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Sight Reading Sharps and Flats on Bass

Understanding Sharps and flats on bass is the next stopping point on your journey to reading music on bass guitar.

First, make sure you are ok with part one of this series before moving on.

Most, but not all of the notes on the stave have an extra pitch contained between them. For example the note C# (C sharp) lies between C and D. The note C# is referred to as a chromatic note.

Sharps and flats on bass example 1


As you can see, the note C is notated on the stave with a # (sharp) sign before it. I was recently asked in a lesson, ‘What does hashtag C mean?’. I wasn’t happy.

For our purposes, the note C# is the same as the note Db (D flat).

The notes C# and Db are referred to as enharmonic which is a complex way to say that two notes can have the same name.

In music, the notes which are enharmonic are

C# and Db

D# and Eb

F# and Gb

G# and Ab

A# and Bb

They look like this on the stave:

Sharps and flats on bass example 2


Each pair of two notes sounds identical.

Sharps and flats occur regularly in music and are used to alter some of the notes in a melody, or todesignate which key we are playing in.

Look at this example:

Sharps and flats on bass example 3


You can see the sharps occurring frequently throughout the example. When we come across sharps or flats we simply play the altered note instead of the original.

Read through the following example. To refresh your memory, the notes on the bass are here:

Bass guitar notes

Sharps and flats on bass example 4


Instead of saying ‘F’ in the second bar, say ‘F Sharp’. This is the note you would play on your instrument.

Here is an example with a flat (b): 

Sharps and flats on bass example 5


In the first bar you would say and play the note Bb instead of the note B.

These two examples show how we treat sharps and flats when they crop up in the score occasionally. However, another way sharps and flats are used is to define the musical key of the music.

This isn’t a theory book so this explanation will be brief, but by using certain, simple combinations of sharps or flats at the beginning of the piece of music, we can indicate what key the music is in.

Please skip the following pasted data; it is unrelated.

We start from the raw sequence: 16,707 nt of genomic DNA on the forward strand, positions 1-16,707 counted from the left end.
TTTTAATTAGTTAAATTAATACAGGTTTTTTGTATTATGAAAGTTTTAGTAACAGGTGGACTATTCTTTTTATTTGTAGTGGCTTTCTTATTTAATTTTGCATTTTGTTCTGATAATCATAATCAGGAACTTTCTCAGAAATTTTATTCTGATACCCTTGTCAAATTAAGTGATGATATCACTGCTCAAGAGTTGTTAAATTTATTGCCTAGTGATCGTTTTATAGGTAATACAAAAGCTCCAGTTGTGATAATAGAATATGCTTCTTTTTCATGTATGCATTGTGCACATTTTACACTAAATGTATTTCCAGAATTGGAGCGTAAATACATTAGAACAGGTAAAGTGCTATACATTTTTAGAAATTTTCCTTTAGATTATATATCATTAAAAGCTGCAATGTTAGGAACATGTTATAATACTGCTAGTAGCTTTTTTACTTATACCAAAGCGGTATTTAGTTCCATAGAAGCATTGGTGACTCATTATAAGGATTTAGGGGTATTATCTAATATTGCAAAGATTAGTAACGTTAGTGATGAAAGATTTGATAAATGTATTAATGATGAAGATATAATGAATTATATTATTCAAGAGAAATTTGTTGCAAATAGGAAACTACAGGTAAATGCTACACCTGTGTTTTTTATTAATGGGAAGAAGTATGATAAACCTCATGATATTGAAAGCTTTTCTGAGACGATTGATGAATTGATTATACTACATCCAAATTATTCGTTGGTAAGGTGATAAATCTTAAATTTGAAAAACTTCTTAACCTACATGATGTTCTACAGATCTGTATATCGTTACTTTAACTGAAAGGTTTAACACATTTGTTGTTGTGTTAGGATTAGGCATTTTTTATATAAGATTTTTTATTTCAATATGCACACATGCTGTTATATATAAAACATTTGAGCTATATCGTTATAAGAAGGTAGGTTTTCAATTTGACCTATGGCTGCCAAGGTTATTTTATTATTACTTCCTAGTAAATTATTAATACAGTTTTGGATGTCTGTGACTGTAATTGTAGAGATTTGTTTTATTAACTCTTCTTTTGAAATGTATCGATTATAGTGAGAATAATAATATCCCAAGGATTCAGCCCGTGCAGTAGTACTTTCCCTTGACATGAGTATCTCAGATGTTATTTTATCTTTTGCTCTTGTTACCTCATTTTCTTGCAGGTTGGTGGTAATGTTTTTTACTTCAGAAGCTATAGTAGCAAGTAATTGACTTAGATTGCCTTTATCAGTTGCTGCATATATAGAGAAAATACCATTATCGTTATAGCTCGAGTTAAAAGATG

For example, by writing an F# at the beginning of the music we have defined the key as G major. For more information on how sharps and flats define key signatures, check out The Practical Guide to Modern Music Theory For Guitarists.

This key signature looks like this:

Sharps and flats on bass example 6


What this means for us as sight readers is that every time we see an F in the music, we play an F# instead. This F# is not only played on the specific line it is written on, it affects every F in the piece of music unless we’re told otherwise.

The notes in the following example are:

Sharps and flats on bass example 7


In the following example, all the B notes will be played as Bbs because of the Bb in the key signature: 

Sharps and flats on bass example 8


This is the key signature for the key of F major. 

It is always up to us as readers to take notice of the sharps or flats in the key signature, and remember to apply them to every note they affect. 

Want to learn Sight Reading on Bass the right way?

Check out our best-selling book Sight Reading Mastery for Bass Guitar:

Joseph Alexander, guitarist & guitar teacher - Fundamental Changes for guitar

Author - Joseph Alexander

Joseph Alexander has been a guitarist and expert music tutor for over 20 years. His tuition books are published in four languages and have sold over 200,000 copies to widespread critical acclaim. He is currently writing and publishing cutting edge-material that breaks down the barriers between learning and playing the guitar. As well as a…

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